Isn’t it incredible how many Amateur Radio blogs have a post from months to years back mentioning how long it’s been since the last post and how the writer hopes to be better about posting updates.  Or maybe that’s just blogging in general.   Either way, I’m back!

Since my last post over 2 years ago, I left my job to work at the American Radio Relay League as the Contest Branch Manager and worked there for a little over a year before leaving HQ and returning to my previous position in IT.  I really enjoyed my time at HQ, but the 120 mile round trip commute was getting to be too much and I wanted to spend more time with my family.  Another side effect was that I was losing my desire to participate in contests.  By the time I was finished with work, the idea of jumping on the radio to operate for 36+ hours just wasn’t appealing.  Luckily, the condition wasn’t permanent and as of 2016 ARRL DX CW, I’m back and loving contesting again.

Lots of radio projects are planned for this summer including making progress on the the tower project referenced in the last post.  I will be updating my statistics and “stuff for sale” pages as well.  Another goal is to post thoughts on contesting that I regularly see questions about on Reddit and Facebook.  Then I can reference a page I’ve written here rather than write a new response each time.

Looking forward to posting more photos and thoughts soon.

73, W1MSW

Tower Project – The Beginnings

Since we moved to our home in Fall of 2011, I’ve been collecting  parts for what I hope will eventually be a tower with stacked beams on top.  Not having the kind of cash required to buy all new equipment, I drove all over New England picking up pieces here and there as good deals came up. Being a member of YCCC is helpful as members regularly list used equipment for sale on the club mailing list at very reasonable prices.


In the meantime, Frandy – N1FJ loaned me his AB577 tower and we put that up in the woods with the DXEngineering Hexbeam that I had up at on an eave mount at the last QTH.  It worked very well for a temp setup and kept me on the air for the next year.


Last fall I finally had enough parts to put up 50ft of ROHN 25G. I had also picked up a TH6-DXX tribander and 40-2CD monobander, but with two tower sections above the last house bracket, I wasn’t willing to put either or both of those large(r) antennas up yet.  So we split the project into two stages.  Stage 1 would involve putting up the 50ft of tower bracketed to the house at two points with the hexbeam on top. Stage 2 is slated for Spring 2014 when we will add 2-3 more sections of tower using guys to support the upper sections, which will handle the wind load of the two large beams stacked on top.

So began Stage 1 and as with any tower project, the first step was to determine the location.


Then dig a hole.


Order some ready mix.


And start mixing, pouring and floating!

(KK1W & N1FJ getting just the right mix)


(N1FJ on trowel)

Thanks to Jim – KK1W, Frandy – N1FJ and Marty-W1MJB for helping with the back breaking work.

After about a month of curing and more prep work, I was ready to complete Stage 1.  KK1W and N1FJ arrived Saturday morning and worked as ground crew as I climbed up the tower (any tower) for the first time.  I had a nasty cold that weekend and after putting up a couple sections and the second house bracket, I was out of energy and not feeling safe on the tower.  We agreed to try it again the next day.  Sunday was much better and after over four hours on the tower we had finished the installation and everything was working as planned.

During some of the slow times while I was fiddling with bolts and a drift pin fitting sections together, Jim took advantage and got some great photos and video with his quadcopter.

Are you my mother?




The tower with the Hexbeam works very well.  No problem working DX around the world on all bands (see 2013 contest stats). Between this project and helping Jose – N4BAA take down his towers at his MA QTH, I learned a lot about tower work. However, I think spent way too much time researching (more like obsessing) on the best way to execute the project before I got started.  Thankfully, I’m lucky enough to have “just get it done” friends who have are experienced in these types of projects and who were there to lend a hand and give me a kick in the pants when I came up against the unknown. Thanks guys!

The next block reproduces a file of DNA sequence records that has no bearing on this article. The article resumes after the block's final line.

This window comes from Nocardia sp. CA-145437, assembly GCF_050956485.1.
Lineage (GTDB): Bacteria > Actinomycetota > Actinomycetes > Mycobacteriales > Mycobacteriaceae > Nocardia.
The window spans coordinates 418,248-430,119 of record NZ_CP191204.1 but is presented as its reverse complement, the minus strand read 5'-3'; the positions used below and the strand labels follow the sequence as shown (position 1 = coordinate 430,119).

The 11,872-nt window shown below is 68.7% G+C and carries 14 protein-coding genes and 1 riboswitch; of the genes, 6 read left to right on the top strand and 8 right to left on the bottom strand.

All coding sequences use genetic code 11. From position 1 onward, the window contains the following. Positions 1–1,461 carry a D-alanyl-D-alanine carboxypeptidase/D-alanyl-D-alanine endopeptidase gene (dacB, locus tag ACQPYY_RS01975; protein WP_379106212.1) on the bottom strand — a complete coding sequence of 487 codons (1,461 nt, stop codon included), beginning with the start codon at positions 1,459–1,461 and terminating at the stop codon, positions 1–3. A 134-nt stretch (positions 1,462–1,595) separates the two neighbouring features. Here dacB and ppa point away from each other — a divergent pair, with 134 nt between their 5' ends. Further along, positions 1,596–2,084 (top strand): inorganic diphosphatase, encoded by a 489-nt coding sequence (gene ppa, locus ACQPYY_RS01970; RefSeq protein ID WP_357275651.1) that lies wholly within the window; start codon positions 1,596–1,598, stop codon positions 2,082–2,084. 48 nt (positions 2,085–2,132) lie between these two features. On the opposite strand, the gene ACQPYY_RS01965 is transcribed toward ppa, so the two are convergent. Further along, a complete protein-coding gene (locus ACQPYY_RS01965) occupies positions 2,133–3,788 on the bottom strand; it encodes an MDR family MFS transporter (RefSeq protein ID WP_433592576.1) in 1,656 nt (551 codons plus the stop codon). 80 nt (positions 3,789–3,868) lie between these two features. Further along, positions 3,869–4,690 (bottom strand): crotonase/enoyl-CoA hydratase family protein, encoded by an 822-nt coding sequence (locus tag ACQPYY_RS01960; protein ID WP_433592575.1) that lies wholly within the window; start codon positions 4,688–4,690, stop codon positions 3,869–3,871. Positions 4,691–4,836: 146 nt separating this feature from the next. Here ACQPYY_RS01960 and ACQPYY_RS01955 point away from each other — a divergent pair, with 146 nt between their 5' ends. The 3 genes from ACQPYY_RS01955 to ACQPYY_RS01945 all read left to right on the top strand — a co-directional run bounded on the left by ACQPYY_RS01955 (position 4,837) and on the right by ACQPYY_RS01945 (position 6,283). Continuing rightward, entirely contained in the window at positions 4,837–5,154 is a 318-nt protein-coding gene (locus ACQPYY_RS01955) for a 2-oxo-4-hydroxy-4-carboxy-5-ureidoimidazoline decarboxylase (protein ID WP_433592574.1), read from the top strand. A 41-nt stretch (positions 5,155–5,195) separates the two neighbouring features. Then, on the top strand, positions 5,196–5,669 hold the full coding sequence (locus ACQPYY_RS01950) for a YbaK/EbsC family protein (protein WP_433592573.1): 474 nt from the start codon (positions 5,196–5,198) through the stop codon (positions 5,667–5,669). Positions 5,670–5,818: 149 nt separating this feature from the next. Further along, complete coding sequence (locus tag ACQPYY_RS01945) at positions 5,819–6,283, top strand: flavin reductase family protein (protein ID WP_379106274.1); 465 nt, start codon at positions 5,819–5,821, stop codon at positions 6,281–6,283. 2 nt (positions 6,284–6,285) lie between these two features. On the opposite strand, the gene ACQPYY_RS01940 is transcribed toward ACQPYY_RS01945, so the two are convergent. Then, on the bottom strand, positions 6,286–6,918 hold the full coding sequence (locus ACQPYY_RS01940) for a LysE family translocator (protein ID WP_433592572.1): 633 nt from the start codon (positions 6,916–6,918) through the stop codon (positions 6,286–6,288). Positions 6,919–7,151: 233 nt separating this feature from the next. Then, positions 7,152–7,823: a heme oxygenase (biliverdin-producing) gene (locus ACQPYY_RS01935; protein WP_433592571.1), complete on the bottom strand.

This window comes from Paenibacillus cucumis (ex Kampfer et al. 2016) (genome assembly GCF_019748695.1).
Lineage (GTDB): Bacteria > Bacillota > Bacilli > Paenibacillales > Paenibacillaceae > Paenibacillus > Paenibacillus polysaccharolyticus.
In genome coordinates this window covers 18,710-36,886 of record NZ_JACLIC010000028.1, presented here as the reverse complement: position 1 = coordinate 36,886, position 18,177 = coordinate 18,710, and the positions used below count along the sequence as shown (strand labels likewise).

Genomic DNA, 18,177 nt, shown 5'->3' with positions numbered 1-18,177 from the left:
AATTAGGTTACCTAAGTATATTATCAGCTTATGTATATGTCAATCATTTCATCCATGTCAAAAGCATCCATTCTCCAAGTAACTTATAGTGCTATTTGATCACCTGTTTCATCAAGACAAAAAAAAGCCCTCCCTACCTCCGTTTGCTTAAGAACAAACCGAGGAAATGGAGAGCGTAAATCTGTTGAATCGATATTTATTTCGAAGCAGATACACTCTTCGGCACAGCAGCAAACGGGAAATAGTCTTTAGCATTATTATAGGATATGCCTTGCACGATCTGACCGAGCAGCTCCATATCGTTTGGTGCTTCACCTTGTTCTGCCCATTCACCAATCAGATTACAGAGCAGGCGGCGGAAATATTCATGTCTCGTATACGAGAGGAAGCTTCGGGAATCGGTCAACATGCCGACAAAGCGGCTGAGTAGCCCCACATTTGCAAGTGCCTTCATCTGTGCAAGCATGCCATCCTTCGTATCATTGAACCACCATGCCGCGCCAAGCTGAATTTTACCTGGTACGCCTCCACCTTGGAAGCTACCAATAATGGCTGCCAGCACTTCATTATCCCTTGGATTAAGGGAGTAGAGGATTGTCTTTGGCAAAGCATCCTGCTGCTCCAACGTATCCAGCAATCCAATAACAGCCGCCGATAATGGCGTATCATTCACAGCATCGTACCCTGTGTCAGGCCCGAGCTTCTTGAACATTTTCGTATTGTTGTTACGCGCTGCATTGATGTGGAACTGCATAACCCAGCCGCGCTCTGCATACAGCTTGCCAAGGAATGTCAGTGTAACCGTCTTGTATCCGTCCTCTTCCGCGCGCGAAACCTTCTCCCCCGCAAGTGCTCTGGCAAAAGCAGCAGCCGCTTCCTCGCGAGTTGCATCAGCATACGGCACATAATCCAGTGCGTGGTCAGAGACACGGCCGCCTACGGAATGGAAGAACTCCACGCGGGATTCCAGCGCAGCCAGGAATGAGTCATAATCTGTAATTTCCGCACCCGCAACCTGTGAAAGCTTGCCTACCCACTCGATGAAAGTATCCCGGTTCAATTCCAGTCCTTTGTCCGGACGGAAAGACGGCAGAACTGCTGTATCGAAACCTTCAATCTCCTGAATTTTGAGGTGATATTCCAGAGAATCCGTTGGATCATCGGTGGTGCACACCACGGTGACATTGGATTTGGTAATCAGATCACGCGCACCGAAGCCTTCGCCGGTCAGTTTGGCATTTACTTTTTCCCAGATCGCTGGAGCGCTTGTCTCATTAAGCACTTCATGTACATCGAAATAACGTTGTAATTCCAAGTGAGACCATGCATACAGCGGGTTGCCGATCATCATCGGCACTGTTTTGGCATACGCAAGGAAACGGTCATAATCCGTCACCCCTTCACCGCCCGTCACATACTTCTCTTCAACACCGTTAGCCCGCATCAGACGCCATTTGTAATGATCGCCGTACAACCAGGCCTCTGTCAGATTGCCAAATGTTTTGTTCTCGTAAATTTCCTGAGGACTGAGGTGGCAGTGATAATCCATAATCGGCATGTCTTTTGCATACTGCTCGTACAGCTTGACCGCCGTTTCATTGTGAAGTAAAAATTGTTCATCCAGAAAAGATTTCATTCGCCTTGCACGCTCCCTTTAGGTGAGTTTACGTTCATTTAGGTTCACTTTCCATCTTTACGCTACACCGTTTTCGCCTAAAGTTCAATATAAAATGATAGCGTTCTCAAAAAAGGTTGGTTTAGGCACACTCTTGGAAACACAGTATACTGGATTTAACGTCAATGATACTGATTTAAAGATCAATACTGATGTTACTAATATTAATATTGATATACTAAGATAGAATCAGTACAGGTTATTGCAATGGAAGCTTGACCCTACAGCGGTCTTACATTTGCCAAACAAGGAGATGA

As soon as warmer weather arrives this spring Stage 2 will begin and the larger beams will go up.  When that’s finished, we’ll be done with new tower work here and move on to finding solutions for the low bands– probably an inverted L that combines 80 and 160.

More soon!

Matt – W1MSW

2014 Station Goals

Since we moved to the new QTH just over 2 years ago, I’ve been collecting parts and equipment with a rough goal in mind for the eventual evolution of the station.  I finally realized my equipment goals and how they all connect are a little fuzzy and deserve sorting out.  First I came up with a quick diagram of the existing station. Nothing spectacular, but a good baseline to have documented.

W1MSW Existing Station

Then I came up with a diagram of what I hope the station will eventually be with a quick inventory of what I have and what I still need.


My next task is to come up with a corresponding spreadsheet of the equipment I still need to procure and the associated costs.  I’m dreading it, but in the long run it’s always good to have the harsh budgetary realities down on paper so you know what you’re up against.

The KK1L antenna switch is getting closer to being a reality.  With the help of N1FJ and his drill press, I now have the control box ready to go and can finish that half of the project.  I also ordered the remaining parts for the relay switch, but unfortunately the relays are back-ordered from Mouser until March.  Still plenty to do before I can install it, so not too big of a deal.

Station demarc and behind the wall panel for organization is also in progress.  If the weather stays nice, I may start poking some holes in the side of the house so I can move the cables from the window to the demarc, which will look nicer and give us some energy savings.  I have the window sealed up well, but it will never be as good as having it completely shut.

Not to get all 75 meters or anything, but I’ve been under the weather and dealing with some health issues.  This has put a bit of a damper on operating, but hopefully answers are coming and we can get a move on making these goals into realities. More images and posts as we make progress here.

Matt – W1MSW